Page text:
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Adaptation: It is a difficult concept

16 Dec 2020 | OP ED Watch

Wow. Sea-level rise sure did a number on Venice last week. Or rather human stupidity did. The famously waterlogged Italian tourist attraction built a barrier variously estimated at €6bn or $9.3b (just kidding – it’s the same amount) and named “Moses” for the guy who parted the Red Sea. But maybe it should have been named for the guy who said “Pharaoh Schmaraoh” because the weather forecasters got the high tide wrong so nobody raised its staff. The idea is that they raise the barrier if the tide gets to 1.3 metres and the forecast was for 1.25 but there was rain and wind and it hit 1.38 and St. Mark’s Square got flooded. We could note here that if they can’t predict today’s tide they probably can’t predict it for Dec. 9, 2100. But we’d rather point out that humans have remarkable adaptive capacities if only, and it’s a big if only, we use our heads. Starting with figuring out what’s really wrong.

In the case of Venice, a major problem is that the city is sinking. As are many parts of the world, at varying rates and for varying reasons. And while filling in the canals and making Venice like other places might solve some of the immediate problems, it would do so at excessive cost to the charm of that particular place (and its revenue from tourism) and also to the overall diversity of human environments. Frankly more cities with canals would be a good thing, provided they were clean and well-maintained.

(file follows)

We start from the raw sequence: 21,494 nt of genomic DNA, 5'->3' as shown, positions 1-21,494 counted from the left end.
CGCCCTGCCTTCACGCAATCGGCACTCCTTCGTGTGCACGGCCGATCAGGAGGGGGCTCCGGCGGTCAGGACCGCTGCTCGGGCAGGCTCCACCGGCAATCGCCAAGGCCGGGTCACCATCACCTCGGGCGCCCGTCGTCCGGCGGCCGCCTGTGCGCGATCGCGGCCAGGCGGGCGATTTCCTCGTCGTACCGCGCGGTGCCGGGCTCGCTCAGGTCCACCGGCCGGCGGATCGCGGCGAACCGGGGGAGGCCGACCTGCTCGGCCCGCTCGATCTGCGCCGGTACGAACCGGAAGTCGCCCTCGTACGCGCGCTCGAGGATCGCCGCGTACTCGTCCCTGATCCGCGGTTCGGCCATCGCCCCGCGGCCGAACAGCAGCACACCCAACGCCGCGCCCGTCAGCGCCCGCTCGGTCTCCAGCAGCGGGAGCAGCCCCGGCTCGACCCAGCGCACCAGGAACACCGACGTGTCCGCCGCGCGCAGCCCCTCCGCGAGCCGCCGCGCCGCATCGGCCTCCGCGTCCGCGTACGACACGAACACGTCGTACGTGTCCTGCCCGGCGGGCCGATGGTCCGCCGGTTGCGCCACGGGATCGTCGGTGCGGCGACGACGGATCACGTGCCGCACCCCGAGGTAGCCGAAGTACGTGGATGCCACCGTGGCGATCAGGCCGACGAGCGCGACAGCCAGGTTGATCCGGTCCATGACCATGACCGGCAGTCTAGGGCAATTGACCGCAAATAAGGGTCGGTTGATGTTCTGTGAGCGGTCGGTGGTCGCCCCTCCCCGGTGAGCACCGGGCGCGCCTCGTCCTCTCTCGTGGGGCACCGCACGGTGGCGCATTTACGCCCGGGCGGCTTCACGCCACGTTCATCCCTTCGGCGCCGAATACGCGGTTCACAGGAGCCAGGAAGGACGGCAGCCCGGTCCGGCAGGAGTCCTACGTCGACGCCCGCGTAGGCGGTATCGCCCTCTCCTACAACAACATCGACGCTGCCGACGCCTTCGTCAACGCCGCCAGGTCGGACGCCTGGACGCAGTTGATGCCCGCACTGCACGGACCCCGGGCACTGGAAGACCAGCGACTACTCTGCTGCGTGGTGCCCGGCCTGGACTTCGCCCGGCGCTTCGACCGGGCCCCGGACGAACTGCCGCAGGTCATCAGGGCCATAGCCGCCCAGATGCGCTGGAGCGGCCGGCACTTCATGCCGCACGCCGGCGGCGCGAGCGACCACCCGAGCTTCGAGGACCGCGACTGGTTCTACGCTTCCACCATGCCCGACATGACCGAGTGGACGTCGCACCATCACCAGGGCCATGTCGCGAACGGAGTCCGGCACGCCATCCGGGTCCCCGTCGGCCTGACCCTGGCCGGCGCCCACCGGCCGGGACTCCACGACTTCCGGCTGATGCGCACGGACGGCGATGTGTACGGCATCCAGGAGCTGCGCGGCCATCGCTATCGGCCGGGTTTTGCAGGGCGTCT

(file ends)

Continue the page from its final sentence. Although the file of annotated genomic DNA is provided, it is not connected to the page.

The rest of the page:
In other places, erosion is a problem. But others are rising due to the complex movement of tectonic plates. Many aren’t doing much of anything. And to the extent that the same slow steady sea-level rise that has been happening since the last big melt ended is continuing, they need to respond in the same way we always have. Build sea walls, improve drainage, and migrate slowly toward higher ground if necessary.

Oh yeah, and activate the barrier when the seas come surging in. Man, you’d look stupid if you forgot that. Which brings us to one final cosmic point.

Can a species that forgets to press the “stop the incoming tide” button on the big expensive barrier built for one purpose and one purpose only, namely to stop the incoming tide, really be trusted to reengineer the Earth’s climate? Because that is the grand plan, however feeble the actual policies being implemented.

2 comments on “Adaptation: It is a difficult concept”

  1. Venice was built on millions of wooden piles. Massive buildings push the piles deeper as water in the soil beneath is squeezed out sideways.
    Search on YouTube to see some great videos explaining Venice's troubles and actions.

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